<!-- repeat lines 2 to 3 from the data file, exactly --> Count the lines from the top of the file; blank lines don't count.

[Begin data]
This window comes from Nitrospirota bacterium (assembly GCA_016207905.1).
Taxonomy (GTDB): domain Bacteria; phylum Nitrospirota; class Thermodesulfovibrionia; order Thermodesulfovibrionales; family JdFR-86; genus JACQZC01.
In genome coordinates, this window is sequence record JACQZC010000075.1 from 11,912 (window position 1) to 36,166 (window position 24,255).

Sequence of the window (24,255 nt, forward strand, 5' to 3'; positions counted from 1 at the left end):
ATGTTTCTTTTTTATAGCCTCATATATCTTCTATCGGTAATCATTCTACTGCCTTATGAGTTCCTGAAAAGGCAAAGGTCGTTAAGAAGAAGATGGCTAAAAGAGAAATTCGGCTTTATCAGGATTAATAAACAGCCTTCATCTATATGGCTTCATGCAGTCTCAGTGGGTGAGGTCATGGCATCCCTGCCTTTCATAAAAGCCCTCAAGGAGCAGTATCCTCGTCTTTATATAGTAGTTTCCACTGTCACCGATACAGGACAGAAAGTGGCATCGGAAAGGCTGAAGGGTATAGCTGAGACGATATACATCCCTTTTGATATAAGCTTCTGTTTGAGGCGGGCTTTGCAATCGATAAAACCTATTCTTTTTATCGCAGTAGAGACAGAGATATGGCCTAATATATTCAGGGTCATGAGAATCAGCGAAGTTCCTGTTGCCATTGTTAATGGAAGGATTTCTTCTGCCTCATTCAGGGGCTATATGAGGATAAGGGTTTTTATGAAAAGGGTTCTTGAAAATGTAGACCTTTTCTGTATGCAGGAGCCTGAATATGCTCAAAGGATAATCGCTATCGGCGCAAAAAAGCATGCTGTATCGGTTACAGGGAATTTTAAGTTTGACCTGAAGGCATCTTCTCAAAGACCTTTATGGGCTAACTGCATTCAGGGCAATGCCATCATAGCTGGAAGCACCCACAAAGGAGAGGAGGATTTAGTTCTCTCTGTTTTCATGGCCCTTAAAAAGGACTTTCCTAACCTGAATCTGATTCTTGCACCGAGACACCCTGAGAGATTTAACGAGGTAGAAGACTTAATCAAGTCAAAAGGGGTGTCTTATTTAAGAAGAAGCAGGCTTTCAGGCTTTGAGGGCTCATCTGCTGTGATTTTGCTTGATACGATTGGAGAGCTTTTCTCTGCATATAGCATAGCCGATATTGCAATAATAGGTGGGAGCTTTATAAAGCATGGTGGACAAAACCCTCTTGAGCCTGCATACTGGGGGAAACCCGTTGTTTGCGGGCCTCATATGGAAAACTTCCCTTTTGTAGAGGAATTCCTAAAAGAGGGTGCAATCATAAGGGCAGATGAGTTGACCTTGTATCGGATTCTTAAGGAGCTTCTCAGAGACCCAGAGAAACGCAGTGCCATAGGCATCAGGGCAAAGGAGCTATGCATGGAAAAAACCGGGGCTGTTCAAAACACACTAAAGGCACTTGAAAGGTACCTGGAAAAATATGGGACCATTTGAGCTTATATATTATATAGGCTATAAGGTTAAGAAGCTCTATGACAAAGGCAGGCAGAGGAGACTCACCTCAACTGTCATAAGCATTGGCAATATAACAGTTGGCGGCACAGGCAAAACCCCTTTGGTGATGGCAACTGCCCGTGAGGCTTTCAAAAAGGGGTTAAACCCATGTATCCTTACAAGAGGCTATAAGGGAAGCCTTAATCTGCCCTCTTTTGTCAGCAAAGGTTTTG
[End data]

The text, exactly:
Taxonomy (GTDB): domain Bacteria; phylum Nitrospirota; class Thermodesulfovibrionia; order Thermodesulfovibrionales; family JdFR-86; genus JACQZC01.
In genome coordinates, this window is sequence record JACQZC010000075.1 from 11,912 (window position 1) to 36,166 (window position 24,255).